Electrical geophysical method was applied, to select viable area with essential soil nutrients for plant’s growth. Conventional soil test analysis was carried out for the purpose of confirmation. A case study was done at Ukpenu-Ibhiese and Iruekpen in Ekpoma. The result of the electrical resistivity geophysical method showed that southwest and northwest of the area has resistivity values that ranged between 80?m to 170?m while the remaining part of the area has values higher than 170?m, ranged from 580?m to 950?m. Values of organic matter, Nitrogen, Phosphorus, and Potassium, obtained from the soil test in area with 80?m to 170?m indicated good proportion of essential soil nutrients for plant growth while area with resistivity values that ranged from 580?m to 950?m was deficient in essential soil nutrients for plant growth. The results further proved that soil electrical physical properties thus detected and mapped can be used as a proxy of physical, chemical, and biological features relevant for the appropriate site selection and soils management, based on their resistivity behavior, spatial variability, and time dynamics in the area of study.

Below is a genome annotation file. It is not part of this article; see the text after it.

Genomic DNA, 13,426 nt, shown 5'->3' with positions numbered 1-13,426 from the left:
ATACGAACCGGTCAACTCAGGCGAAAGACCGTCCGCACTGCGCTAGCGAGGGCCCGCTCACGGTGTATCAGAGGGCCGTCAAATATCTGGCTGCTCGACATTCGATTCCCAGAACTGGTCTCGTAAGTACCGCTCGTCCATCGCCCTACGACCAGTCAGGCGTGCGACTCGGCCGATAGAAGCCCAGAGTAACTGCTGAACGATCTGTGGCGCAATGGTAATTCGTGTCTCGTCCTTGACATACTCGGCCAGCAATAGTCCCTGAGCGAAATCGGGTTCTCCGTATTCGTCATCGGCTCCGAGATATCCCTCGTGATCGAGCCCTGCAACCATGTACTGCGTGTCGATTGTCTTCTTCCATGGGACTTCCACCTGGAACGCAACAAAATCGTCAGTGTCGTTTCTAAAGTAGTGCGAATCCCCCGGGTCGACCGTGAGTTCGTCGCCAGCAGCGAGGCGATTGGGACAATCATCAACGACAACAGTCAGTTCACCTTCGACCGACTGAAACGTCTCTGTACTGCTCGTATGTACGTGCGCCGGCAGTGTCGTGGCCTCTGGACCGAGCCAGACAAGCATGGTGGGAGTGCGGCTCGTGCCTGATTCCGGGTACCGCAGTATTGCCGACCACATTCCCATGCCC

, Alexandru Leonard Pop, Mirela Coman
Asian Journal of Geographical Research pp 31-43; https://doi.org/10.9734/ajgr/2021/v4i230129

Abstract:
Romania is a blessed place with many areas of unique beauty - as part of the natural heritage - with places where the spectacle of nature delights your eyes and take your breath with every step. Constantly promoting philatelic themes that use natural wealth and the beauty of our country as subjects, the administrative entity (with various names over time) responsible for issuing postage stamps performs a series of postage stamps in whose images are found rarities of flora and fauna, a miracle of nature. To show that protected natural areas have a special beauty, and to make them known to everyone, we bring to the talk the most significant philatelic peculiarities in the Ceahl?u National Park (Romania). In this context, the purpose of the research is to identify, index, analyze, describe and disseminate the main philatelic materials that promote the protected area considered. The realization of the whole approach was based on the information provided by a series of philatelic catalogs and sites with dedicated philatelic content. The results show that the concern for the habitat of the area was remarkable, both the multitude of identified philatelic pieces and their artwork speak for themselves.